For now, the NBA will keep its one-and-done rule, allowing college players to enter the NBA draft one year from their high school class graduating, sources said. Nevertheless, the league and union will continue discussing alternatives to the draft-entry rule and could agree to change the early-entry rule over the course of the labor agreement, league sources said. The NBA has been advocating a rule that forces American players to spend two years in college – or outside the NBA – before becoming eligible for entry into the NBA draft.
Source: – via Yahoo! Sports
The NBA and its players have agreed in principle on a new collective bargaining agreement, one that still needs to be ratified by players and owners in the coming weeks. The league announced the tentative agreement Wednesday night, one day before the sides faced a deadline for opting out of the current deal. It ensures the two sides will avoid the kind of ugly labor dispute that led to a lockout and missed games in 2011.
Source: – via Dallas Morning News
Per The Vertical’s Adrian Wojanarowski, the rule would allow veteran stars to sign five-year extensions with a year left on their current contracts. The rule, per Wojnarowski was created “in an effort to incentivize players to re-sign with their own teams.” If Westbrook were to re-sign under the proposed designated veteran rule, he’d be under contract for another six seasons following the 2017-18 season. In addition, the rule would apply to restricted free agents and players coming off their rookie contract, allowing them “to be guaranteed more money to stay with their current teams over testing the free-agent market,” if they hit certain benchmarks such as All-NBA selections and individual awards like Most Valuable Player.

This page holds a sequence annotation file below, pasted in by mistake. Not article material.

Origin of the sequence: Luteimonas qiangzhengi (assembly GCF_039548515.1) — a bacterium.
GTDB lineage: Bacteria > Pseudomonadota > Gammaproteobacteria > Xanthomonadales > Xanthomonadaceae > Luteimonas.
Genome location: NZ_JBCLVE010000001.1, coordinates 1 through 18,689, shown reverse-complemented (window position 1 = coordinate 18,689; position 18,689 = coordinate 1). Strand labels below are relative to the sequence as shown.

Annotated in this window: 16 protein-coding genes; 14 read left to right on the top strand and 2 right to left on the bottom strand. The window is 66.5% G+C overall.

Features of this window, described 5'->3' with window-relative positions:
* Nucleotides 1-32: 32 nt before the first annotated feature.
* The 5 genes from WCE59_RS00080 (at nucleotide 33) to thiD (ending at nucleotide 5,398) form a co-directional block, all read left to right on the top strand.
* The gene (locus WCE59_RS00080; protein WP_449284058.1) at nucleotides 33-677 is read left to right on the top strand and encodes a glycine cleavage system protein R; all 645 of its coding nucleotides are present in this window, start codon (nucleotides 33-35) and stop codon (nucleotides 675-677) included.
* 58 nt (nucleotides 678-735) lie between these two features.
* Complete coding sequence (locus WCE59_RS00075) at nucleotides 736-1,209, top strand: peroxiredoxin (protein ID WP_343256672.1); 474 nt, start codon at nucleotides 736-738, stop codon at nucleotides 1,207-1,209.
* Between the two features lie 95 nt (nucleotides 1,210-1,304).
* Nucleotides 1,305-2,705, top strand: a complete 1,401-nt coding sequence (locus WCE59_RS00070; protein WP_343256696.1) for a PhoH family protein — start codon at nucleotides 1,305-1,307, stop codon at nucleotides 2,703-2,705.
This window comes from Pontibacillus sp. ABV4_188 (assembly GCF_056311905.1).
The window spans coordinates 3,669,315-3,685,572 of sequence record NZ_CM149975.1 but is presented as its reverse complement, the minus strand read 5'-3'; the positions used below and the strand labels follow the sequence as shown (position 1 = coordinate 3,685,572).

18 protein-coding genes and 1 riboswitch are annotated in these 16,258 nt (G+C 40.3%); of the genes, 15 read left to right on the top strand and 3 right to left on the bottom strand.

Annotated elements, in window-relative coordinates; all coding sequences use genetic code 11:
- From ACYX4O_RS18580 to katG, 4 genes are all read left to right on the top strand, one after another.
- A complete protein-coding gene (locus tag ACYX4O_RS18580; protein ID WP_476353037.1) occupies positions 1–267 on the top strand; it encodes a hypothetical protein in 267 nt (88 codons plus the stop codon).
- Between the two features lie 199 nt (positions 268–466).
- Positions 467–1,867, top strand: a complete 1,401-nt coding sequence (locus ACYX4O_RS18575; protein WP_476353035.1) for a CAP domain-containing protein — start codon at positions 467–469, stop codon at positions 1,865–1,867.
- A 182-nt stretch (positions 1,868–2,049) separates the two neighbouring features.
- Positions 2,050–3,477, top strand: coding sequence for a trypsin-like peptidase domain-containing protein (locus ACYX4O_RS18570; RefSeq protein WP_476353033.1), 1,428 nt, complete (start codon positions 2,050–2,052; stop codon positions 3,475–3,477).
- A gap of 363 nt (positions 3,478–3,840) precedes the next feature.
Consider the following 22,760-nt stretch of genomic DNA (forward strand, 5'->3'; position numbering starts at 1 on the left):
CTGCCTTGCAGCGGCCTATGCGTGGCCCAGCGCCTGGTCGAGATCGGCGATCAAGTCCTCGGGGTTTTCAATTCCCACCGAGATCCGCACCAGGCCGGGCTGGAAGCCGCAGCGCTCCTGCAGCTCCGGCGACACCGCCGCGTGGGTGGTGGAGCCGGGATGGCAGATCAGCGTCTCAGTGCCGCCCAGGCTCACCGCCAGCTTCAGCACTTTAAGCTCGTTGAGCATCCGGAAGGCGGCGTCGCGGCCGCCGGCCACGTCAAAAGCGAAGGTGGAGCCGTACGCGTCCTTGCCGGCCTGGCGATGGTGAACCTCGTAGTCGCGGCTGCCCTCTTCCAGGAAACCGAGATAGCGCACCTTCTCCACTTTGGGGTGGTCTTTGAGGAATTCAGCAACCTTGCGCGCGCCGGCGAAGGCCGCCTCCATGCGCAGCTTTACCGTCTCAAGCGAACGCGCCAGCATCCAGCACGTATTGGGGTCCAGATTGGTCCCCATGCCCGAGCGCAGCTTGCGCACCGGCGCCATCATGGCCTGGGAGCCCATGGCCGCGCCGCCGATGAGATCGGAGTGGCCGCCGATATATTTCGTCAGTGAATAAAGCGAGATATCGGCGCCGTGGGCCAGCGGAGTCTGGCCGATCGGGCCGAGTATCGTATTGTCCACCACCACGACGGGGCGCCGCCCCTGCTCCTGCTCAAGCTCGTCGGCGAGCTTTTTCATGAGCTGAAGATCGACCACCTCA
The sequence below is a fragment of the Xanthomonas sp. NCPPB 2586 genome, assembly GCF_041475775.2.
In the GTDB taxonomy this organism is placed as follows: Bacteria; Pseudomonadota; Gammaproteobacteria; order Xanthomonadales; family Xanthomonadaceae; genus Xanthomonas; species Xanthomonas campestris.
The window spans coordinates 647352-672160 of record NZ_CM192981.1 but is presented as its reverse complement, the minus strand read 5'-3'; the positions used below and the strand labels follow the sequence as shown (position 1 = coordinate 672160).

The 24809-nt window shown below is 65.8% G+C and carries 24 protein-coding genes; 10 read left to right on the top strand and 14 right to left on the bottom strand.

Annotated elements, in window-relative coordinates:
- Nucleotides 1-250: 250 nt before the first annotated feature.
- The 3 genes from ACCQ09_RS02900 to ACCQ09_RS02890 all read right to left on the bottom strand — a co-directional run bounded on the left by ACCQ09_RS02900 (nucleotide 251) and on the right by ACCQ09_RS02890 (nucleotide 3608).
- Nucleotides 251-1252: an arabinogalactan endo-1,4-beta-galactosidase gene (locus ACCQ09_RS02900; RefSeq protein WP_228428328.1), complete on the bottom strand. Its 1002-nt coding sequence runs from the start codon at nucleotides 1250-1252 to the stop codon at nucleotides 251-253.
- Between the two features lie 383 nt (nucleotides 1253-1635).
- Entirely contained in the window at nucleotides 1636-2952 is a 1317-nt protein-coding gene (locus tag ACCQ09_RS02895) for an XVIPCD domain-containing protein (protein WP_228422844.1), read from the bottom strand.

Source: – via Oklahoman